May 8, 2009
By Stephane Massinon, Calgary Herald
CALGARY - In his final moments, Grant William Prentice ran down a quiet Brooks street, banged on doors and demanded he be let in. And when police tried to arrest him, the 40-year-old Brooks man was Tasered and later died in hospital.
It now falls to the Alberta Serious Incident Response Team, the provincial body that oversees investigations into use of force by police, to piece together Prentice's final hours, why the son of town councillor Bill Prentice, who sits on the Brooks Policing Committee, died and what role the controversial stun gun may have played in his sudden death.
At 7:30 p.m. Wednesday, Prentice was seen running down Lake Bevan Place in the Alberta city 185 kilometres east of Calgary. His behaviour startled the residents on the quiet residential street.
"Some guy came knocking on my door; he tried to convince my kids to let him in the house. They locked the doors and he went running down the street. He seemed like he was running from something,"said a resident who said she did not want to be identified.
She said she did not recognize Prentice and said he had scratches on his face. Prentice asked the woman's 10-year-old daughter repeatedly to let him in, but the girl locked the door and a neighbour called RCMP, she said.
The resident said she did not witness the Tasering, but saw Prentice being placed in the ambulance.A day later, she's still glad her daughter locked the door.
"It's unfortunate the way it ended, but the police protected my family. That's all I care about," she said.
Prentice's family said they did not wish to make any public statements. The grieving family gathered at Bill's house to console each other after the sudden death.
Prentice's cousin, Shirly Prentice, said he worked in construction, but she was not very close to him.
She was stunned to get the phone call telling her Prentice had died.
"He would give the shirt off his back to help you out," said Shirly.
What is known so far from the Alberta Serious Incident Response Team is that two RCMP members arrived to the call and were later joined by two more officers, but Prentice, who was known to police, resisted arrest. He had previously been charged with causing a disturbance in 2001.
"A struggle ensued and one officer attempted to subdue the male with his conducted energy device. At this point, it's unclear whether the device was successfully deployed," said director Clifton Purvis.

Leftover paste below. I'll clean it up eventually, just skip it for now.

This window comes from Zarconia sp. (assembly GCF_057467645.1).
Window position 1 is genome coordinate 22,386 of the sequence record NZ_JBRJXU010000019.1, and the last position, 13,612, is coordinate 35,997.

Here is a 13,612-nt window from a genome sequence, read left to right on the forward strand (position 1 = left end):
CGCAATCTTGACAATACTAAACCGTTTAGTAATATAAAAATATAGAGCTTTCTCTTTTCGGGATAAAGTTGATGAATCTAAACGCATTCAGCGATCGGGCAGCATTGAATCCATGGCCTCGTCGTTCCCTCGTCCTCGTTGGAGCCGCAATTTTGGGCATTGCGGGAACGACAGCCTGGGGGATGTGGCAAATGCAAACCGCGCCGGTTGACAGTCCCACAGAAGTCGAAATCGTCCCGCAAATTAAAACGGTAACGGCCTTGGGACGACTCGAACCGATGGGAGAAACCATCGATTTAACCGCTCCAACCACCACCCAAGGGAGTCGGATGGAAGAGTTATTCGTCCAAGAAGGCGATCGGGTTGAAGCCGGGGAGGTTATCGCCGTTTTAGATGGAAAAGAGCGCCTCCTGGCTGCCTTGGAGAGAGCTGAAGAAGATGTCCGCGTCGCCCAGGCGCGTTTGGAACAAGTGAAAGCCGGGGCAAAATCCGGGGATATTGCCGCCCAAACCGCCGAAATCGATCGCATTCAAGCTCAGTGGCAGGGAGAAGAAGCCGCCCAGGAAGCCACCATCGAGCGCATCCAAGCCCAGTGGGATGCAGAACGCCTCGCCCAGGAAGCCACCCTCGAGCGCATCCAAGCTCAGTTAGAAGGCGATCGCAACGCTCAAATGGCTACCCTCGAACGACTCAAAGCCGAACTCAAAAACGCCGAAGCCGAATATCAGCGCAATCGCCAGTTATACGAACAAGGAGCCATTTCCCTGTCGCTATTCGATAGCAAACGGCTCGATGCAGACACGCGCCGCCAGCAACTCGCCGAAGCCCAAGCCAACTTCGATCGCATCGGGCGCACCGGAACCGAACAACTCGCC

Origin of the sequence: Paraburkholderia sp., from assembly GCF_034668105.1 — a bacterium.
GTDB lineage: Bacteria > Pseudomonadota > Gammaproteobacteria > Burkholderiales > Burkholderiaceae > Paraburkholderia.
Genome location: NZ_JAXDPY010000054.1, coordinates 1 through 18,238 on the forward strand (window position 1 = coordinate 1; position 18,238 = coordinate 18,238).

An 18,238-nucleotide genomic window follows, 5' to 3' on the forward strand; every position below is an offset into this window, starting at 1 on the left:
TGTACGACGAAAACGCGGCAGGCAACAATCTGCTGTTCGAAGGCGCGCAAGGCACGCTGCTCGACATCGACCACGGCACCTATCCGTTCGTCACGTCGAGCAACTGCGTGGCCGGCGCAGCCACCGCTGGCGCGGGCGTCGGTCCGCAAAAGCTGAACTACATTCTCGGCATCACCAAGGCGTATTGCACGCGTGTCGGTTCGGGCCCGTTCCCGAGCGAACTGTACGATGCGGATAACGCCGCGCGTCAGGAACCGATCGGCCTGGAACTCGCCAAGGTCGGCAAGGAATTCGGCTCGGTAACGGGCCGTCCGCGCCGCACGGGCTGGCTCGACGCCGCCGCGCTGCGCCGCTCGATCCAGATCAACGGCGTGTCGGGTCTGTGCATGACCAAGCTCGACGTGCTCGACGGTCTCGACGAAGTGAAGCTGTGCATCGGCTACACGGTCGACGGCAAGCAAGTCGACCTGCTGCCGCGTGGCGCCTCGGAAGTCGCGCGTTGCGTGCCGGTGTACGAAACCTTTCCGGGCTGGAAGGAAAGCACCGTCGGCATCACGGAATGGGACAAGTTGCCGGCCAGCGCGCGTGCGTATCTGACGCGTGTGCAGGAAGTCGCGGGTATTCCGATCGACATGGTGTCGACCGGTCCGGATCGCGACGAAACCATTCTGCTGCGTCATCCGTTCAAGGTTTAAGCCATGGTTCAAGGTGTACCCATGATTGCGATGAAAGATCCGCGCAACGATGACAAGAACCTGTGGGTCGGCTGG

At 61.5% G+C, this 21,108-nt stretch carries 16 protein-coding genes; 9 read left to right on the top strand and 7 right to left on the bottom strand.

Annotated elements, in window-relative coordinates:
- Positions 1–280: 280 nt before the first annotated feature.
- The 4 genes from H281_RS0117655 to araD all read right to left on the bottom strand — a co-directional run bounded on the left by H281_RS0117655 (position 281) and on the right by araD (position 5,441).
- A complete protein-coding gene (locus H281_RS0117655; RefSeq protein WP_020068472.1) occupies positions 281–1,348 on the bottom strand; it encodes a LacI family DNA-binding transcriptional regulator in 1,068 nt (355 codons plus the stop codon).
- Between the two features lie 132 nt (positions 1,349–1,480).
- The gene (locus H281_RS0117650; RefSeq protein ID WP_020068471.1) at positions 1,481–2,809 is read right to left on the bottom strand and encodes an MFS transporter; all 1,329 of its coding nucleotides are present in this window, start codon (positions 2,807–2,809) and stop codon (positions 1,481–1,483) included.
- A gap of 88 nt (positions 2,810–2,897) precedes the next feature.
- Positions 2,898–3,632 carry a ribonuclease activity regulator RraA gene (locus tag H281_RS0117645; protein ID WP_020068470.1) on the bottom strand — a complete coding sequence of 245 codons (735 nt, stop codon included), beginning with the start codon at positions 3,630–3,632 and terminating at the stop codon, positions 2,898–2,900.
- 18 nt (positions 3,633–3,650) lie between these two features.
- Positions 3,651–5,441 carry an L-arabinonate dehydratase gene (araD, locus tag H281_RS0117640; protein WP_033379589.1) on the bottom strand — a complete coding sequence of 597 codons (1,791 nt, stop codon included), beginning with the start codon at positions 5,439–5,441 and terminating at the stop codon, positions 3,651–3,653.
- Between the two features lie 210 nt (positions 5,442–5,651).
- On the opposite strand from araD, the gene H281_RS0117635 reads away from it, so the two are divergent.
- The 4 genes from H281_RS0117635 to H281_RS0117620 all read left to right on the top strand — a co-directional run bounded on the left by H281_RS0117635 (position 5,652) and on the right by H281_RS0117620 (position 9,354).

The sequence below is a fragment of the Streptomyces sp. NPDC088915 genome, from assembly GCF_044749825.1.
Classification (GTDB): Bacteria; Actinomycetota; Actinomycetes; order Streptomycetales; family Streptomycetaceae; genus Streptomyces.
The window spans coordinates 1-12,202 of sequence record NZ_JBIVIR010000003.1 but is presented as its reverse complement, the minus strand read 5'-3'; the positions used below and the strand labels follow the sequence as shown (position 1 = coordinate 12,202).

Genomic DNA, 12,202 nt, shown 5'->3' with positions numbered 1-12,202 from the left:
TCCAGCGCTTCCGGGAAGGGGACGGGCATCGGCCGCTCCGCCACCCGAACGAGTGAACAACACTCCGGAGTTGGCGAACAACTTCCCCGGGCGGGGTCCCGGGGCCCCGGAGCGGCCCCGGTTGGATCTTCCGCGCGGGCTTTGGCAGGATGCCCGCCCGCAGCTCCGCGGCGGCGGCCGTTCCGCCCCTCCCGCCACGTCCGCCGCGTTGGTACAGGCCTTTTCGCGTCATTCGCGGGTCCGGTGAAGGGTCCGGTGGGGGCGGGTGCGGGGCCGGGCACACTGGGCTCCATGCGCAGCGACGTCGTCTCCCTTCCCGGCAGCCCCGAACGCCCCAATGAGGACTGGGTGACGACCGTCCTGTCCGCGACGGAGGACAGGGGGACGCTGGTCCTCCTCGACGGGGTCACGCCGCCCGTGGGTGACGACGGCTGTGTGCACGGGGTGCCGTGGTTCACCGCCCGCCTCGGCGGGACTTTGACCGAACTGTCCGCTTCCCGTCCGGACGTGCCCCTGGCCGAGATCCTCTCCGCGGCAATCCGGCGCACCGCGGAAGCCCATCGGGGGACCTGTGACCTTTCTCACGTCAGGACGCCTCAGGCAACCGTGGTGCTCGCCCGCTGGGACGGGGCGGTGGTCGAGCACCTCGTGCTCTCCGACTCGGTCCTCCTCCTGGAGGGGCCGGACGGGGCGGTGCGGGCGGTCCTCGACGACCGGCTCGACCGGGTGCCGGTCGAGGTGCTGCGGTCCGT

"The Taser was deployed once, I don't know if he was struck," added Purvis.
RCMP spokesman Sgt. Patrick Webb said the police force was limited in what it could say since ASIRT was leading the investigation.The national police force has said it willco-operate fully with the investigation.
"RCMP regrets the outcome of this tragic incident, and is currently notifying the family of the deceased. The RCMP offers its condolences and support to the family as they deal with their loss."
Mayor Martin Shields said the family, and his council colleague, are hurting. "When a citizen dies suddenly, it's of a great sadness,"said Shields. The town is "feeling shock and dismay," he said.
Shields said the Prentice family has lived in Brooks since the'60s; it is Bill Prentice's first term on council.
This is the third incident involving a Taser that ASIRT has been called in to investigate. On Nov. 2, 2008, Cranbrook resident Gordon Walker Bowe died in police custody in Calgary after a Taser was used, though it may not have made contact with him. Less than a week before that, Trevor Grimolfson, 38, died in Edmonton after he was Tasered twice following a disturbance at a pawnshop.
On Aug. 10, 2006, Jason Doan, 28, of Red Deer was jolted three times by a Taser as RCMP officers tried to subdue him. He died three weeks later in hospital after going into cardiac arrest following the Taser deployments.
Across Canada, more than 25 people have died after they were Tasered.
Webb said he did not know if it is the same model of Taser that was recently found to be malfunctioning in independent tests of the stun guns. AlbertaX-26 model Tasers were recently found to malfunction 12 per cent of the time and the province's solicitor general has ordered tests of all Alberta Tasers.
Shields said the continued use of the stun gun is not a decision for him and his council to make, but one for the RCMP.
An autopsy will be conducted on Prentice in Calgary today.
WELCOME to TRUTH ... not TASERS
Friday, May 08, 2009
May 8, 2009